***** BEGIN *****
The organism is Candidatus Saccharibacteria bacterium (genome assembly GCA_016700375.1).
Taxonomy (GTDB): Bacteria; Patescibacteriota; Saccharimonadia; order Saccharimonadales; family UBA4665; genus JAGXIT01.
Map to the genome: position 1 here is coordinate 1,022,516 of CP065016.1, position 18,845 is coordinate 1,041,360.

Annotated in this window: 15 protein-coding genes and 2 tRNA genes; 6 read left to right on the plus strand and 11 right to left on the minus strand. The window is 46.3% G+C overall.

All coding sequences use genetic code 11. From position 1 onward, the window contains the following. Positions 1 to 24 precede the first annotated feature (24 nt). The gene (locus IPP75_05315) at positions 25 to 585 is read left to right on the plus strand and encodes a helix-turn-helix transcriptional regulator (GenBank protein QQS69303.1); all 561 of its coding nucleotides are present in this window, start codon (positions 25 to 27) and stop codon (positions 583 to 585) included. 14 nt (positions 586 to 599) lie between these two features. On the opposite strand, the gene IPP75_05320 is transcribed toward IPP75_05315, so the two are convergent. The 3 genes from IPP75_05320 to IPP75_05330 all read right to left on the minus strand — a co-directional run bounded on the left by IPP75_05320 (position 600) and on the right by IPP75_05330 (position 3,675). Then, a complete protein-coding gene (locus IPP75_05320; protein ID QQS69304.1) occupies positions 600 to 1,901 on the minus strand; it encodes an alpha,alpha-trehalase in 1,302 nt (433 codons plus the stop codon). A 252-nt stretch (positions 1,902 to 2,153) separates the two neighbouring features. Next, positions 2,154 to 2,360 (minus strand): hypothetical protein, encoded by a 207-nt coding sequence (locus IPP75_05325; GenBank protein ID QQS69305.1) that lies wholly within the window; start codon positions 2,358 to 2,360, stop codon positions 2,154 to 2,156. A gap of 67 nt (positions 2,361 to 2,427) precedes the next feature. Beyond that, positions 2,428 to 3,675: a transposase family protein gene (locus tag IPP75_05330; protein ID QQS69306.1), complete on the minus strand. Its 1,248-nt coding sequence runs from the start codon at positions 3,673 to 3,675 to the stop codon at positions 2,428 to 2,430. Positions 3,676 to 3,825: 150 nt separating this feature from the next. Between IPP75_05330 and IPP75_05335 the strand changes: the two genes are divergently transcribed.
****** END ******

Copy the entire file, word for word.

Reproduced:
The organism is Candidatus Saccharibacteria bacterium (genome assembly GCA_016700375.1).
Taxonomy (GTDB): Bacteria; Patescibacteriota; Saccharimonadia; order Saccharimonadales; family UBA4665; genus JAGXIT01.
Map to the genome: position 1 here is coordinate 1,022,516 of CP065016.1, position 18,845 is coordinate 1,041,360.

Annotated in this window: 15 protein-coding genes and 2 tRNA genes; 6 read left to right on the plus strand and 11 right to left on the minus strand. The window is 46.3% G+C overall.

All coding sequences use genetic code 11. From position 1 onward, the window contains the following. Positions 1 to 24 precede the first annotated feature (24 nt). The gene (locus IPP75_05315) at positions 25 to 585 is read left to right on the plus strand and encodes a helix-turn-helix transcriptional regulator (GenBank protein QQS69303.1); all 561 of its coding nucleotides are present in this window, start codon (positions 25 to 27) and stop codon (positions 583 to 585) included. 14 nt (positions 586 to 599) lie between these two features. On the opposite strand, the gene IPP75_05320 is transcribed toward IPP75_05315, so the two are convergent. The 3 genes from IPP75_05320 to IPP75_05330 all read right to left on the minus strand — a co-directional run bounded on the left by IPP75_05320 (position 600) and on the right by IPP75_05330 (position 3,675). Then, a complete protein-coding gene (locus IPP75_05320; protein ID QQS69304.1) occupies positions 600 to 1,901 on the minus strand; it encodes an alpha,alpha-trehalase in 1,302 nt (433 codons plus the stop codon). A 252-nt stretch (positions 1,902 to 2,153) separates the two neighbouring features. Next, positions 2,154 to 2,360 (minus strand): hypothetical protein, encoded by a 207-nt coding sequence (locus IPP75_05325; GenBank protein ID QQS69305.1) that lies wholly within the window; start codon positions 2,358 to 2,360, stop codon positions 2,154 to 2,156. A gap of 67 nt (positions 2,361 to 2,427) precedes the next feature. Beyond that, positions 2,428 to 3,675: a transposase family protein gene (locus tag IPP75_05330; protein ID QQS69306.1), complete on the minus strand. Its 1,248-nt coding sequence runs from the start codon at positions 3,673 to 3,675 to the stop codon at positions 2,428 to 2,430. Positions 3,676 to 3,825: 150 nt separating this feature from the next. Between IPP75_05330 and IPP75_05335 the strand changes: the two genes are divergently transcribed.